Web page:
Ocean deoxygenation

From Wikipedia, the free encyclopedia
Jump to: navigation, search

Ocean deoxygenation is a term that has been suggested to describe the expansion of oxygen minimum zones in the world's oceans as a consequence of anthropogenic emissions of carbon dioxide [1][2].

Oceanographers and others have discussed what phrase best describes the phenomenon to non-specialists. Among the options considered have been 'ocean suffocation' (which was used in a news report from May 2008 [3]), 'ocean oxygen deprivation' [4], 'decline in ocean oxygen', 'marine deoxygenation', 'ocean oxygen depletion' and 'ocean hypoxia'.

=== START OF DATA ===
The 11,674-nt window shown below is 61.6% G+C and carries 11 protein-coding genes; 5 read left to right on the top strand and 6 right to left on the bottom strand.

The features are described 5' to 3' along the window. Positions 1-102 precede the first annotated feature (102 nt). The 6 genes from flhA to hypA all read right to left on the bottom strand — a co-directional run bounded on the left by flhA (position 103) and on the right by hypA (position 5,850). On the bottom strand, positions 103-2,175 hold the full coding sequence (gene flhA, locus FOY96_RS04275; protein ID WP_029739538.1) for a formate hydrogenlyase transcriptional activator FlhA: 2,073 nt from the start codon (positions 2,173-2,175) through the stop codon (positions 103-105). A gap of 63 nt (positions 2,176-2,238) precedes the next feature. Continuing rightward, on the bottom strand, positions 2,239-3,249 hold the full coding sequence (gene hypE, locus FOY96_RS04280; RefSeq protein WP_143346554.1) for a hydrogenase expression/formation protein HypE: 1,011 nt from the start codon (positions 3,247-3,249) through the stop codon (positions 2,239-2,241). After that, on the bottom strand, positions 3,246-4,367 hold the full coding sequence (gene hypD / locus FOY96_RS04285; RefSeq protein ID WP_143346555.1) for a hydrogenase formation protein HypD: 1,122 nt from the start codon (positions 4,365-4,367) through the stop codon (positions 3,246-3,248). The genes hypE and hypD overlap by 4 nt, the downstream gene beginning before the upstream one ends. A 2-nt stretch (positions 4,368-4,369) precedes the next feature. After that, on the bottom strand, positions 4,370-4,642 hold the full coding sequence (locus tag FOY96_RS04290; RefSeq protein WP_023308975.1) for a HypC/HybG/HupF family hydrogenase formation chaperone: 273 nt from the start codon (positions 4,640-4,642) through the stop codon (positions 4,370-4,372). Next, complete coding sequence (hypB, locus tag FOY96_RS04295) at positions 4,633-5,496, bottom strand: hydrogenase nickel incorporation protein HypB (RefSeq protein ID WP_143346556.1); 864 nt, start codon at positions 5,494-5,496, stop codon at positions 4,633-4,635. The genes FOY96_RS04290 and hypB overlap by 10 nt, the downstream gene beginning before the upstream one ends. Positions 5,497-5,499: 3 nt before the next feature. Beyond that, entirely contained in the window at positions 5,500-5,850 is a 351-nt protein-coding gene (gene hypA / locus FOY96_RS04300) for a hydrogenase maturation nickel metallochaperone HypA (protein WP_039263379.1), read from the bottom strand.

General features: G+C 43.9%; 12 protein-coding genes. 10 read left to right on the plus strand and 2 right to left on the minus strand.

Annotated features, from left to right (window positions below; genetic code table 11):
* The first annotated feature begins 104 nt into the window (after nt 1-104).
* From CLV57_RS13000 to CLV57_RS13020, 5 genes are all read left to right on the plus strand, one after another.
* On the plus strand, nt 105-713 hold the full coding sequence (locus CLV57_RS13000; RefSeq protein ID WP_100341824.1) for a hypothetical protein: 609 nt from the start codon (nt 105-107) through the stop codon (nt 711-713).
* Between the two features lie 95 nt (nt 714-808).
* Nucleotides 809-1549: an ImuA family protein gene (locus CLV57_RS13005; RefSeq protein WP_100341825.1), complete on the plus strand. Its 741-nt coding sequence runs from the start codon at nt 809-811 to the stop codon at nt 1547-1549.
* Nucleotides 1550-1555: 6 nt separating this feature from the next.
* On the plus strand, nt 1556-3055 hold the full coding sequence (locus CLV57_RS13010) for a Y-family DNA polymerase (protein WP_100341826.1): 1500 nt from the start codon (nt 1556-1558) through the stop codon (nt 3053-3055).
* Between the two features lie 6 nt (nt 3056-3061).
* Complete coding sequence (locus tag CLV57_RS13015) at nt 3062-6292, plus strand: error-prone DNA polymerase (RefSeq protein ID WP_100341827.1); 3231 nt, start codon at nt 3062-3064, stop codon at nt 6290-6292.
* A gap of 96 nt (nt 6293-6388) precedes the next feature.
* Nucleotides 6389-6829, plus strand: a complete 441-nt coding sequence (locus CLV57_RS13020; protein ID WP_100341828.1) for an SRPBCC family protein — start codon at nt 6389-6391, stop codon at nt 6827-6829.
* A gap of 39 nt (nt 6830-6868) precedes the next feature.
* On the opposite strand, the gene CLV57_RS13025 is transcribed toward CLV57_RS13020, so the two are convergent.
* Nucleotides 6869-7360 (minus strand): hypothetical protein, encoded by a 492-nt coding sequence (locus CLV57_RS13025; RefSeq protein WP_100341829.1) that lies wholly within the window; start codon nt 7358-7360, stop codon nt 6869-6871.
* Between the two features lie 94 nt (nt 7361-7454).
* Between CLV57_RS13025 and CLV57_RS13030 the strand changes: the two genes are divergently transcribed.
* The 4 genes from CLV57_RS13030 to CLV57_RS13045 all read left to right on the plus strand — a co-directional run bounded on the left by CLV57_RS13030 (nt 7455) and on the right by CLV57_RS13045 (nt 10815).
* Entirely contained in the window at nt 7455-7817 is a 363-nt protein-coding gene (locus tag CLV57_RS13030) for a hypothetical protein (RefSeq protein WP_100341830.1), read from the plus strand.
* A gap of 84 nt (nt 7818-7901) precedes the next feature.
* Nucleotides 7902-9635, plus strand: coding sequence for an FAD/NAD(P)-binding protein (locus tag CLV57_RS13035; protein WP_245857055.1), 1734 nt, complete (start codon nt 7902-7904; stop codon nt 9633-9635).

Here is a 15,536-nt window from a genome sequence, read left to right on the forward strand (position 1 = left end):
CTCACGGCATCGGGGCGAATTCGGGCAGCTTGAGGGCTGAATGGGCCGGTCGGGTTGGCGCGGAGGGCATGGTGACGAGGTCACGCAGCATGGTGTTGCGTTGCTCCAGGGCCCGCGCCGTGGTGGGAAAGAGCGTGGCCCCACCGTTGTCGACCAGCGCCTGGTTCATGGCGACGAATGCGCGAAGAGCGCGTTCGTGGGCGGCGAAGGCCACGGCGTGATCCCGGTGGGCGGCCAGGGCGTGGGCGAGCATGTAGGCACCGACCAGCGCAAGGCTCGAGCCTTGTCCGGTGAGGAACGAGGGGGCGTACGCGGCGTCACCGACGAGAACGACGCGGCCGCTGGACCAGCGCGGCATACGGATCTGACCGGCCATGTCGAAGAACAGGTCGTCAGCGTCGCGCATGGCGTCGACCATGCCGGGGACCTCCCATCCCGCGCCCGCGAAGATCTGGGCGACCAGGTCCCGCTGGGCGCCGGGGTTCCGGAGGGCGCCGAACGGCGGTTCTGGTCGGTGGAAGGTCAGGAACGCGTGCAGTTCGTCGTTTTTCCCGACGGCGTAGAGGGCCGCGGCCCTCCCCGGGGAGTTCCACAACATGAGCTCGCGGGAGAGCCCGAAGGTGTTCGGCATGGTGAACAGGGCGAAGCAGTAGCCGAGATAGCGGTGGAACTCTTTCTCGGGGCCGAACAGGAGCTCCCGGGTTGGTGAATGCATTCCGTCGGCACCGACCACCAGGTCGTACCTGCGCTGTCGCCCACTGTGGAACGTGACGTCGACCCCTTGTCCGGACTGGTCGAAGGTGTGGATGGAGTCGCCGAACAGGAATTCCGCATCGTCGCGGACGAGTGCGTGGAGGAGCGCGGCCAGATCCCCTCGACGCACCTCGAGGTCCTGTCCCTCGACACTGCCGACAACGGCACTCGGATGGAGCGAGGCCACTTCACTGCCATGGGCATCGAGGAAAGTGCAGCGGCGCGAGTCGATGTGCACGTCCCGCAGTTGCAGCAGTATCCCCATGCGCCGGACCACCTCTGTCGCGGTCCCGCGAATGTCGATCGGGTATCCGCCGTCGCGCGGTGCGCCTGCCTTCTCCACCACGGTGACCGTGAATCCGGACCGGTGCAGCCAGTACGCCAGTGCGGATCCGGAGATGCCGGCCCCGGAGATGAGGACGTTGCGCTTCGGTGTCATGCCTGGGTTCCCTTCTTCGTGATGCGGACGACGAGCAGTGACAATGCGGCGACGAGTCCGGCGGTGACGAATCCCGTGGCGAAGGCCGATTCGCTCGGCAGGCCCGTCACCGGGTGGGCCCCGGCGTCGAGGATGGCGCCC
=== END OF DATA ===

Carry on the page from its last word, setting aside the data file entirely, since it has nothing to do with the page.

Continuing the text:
Implications[edit]

Ocean deoxygenation poses implications for ocean productivity, nutrient cycling, carbon cycling, and marine habitat.[1][2]

Ocean model simulations predict a decline of up to 7% in the global ocean O2 content over the next hundred years. The decline of oxygen is projected to continue for a thousand years or more.[3]

See also[edit]

References[edit]

External links[edit]